It’s the ultimate single-day off-road race anywhere in the world. Men and women come from far and wide to the open, dry lake bed of Johnson Valley, California, and face-off against the toughest off-road features to grace the planet. The King of The Hammers is a treasured jewel for those who dare to take on this race.
While you can say a driver with a good mix of open desert and rock-crawling experience will most likely win out, the history of the event seems to point out that a solid front axle rig really works. However, there is another way with independent front suspension, so could it end up being the next dominate chassis style? Is that why Shannon Campbell is the first ever three-time King? What’s coming next?
To know the future, we must also look to our past and traditions to understand it better. The Hammers of Johnson Valley are rock crawling features. If you’re unfamiliar with the idea, that means you’re in a truck or Jeep going over boulders, steep inclines, and even ‘waterfalls’ that are in fact sheer drops off rock faces. It’s usually a slow, crawling pace because you need to make sure you’re on the right line or, well…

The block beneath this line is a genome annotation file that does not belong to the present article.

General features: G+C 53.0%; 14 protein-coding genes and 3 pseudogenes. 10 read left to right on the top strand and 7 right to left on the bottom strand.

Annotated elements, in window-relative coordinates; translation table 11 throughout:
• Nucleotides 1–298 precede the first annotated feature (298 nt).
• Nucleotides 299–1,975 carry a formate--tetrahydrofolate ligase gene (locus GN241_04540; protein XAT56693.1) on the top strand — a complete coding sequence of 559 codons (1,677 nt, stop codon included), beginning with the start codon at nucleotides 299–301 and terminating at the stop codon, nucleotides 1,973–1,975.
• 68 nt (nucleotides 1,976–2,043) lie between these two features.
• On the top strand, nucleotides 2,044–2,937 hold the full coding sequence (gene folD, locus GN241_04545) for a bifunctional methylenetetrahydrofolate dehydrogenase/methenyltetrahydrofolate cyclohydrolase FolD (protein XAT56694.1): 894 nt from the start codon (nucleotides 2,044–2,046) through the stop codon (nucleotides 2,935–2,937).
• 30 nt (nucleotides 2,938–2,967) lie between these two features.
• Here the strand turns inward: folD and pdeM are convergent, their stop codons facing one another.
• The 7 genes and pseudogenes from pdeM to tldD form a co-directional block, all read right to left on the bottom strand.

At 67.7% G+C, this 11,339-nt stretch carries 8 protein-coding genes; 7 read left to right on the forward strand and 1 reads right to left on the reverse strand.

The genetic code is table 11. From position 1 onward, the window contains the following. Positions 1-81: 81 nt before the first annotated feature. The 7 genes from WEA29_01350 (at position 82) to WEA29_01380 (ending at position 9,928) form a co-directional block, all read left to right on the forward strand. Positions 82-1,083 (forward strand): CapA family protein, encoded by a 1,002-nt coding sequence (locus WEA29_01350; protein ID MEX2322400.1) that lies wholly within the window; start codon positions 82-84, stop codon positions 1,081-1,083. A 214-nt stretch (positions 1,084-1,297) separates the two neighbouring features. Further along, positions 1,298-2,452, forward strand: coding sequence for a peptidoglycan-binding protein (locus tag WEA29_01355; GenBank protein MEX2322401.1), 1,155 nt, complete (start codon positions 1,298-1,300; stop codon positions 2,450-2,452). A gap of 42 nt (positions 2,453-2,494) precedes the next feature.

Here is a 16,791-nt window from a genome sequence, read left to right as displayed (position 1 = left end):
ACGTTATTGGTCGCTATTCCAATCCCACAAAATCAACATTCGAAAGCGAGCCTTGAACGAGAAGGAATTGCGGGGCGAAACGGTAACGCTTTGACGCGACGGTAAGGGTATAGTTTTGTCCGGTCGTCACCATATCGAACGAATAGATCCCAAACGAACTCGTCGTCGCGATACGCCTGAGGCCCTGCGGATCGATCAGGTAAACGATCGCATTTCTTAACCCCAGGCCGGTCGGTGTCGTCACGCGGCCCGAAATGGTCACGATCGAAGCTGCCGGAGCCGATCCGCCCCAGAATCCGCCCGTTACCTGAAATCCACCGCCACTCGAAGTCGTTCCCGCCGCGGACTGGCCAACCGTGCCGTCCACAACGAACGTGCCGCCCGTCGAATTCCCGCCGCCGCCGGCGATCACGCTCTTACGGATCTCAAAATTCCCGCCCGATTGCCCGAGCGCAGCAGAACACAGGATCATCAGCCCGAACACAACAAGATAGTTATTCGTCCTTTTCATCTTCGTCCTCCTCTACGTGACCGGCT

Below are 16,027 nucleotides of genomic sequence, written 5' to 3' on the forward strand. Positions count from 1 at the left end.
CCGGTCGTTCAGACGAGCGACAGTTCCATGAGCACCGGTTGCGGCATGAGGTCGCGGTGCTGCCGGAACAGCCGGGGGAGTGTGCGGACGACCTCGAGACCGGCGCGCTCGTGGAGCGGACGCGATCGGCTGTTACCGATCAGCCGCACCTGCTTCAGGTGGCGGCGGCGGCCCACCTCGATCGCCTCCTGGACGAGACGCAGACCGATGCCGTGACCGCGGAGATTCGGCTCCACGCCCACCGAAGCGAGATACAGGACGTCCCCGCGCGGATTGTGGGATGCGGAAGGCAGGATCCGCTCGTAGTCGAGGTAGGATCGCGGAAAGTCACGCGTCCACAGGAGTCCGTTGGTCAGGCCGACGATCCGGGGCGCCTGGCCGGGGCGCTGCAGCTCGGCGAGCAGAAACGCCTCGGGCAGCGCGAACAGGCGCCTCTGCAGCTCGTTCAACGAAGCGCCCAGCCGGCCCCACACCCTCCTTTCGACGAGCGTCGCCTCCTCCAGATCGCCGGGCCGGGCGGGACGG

You’ll quickly become the vehicular equivalent of a turtle on its shell.
Much like the turtle, there are ways to get out of this predicament if you do end up on your lid. Not all is lost for competitors and sport crawlers themselves if this happens thanks to winches, tow hooks, and tow straps. Attach to a solid, strong point on the chassis and use a friend or competitor’s winch to pull you over. It’s why you never crawl alone.Solid Axle, Independent Axle
If you were to ask a crawler fan what kind of vehicle you needed to do this, you’ll find two answers – a Jeep or a solid axle truck. Jeep is a broader term than the FCA brand and is usually a referral to the old Willys, Kaiser, and AMC CJ models or the later YJ (1987 to 1995), TJ (1997 to 2006), and JK (2007 to current) Jeep Wrangler models. The other answer and Jeep are related to each other because when one of those guys tells you that you need a solid axle truck, they are referencing the front axle. ‘Solid axle’ makes it seem like the axle is unmoving, which isn’t the case. What’s happening is that both wheels are tied together and when one wheel goes up, the other must come down.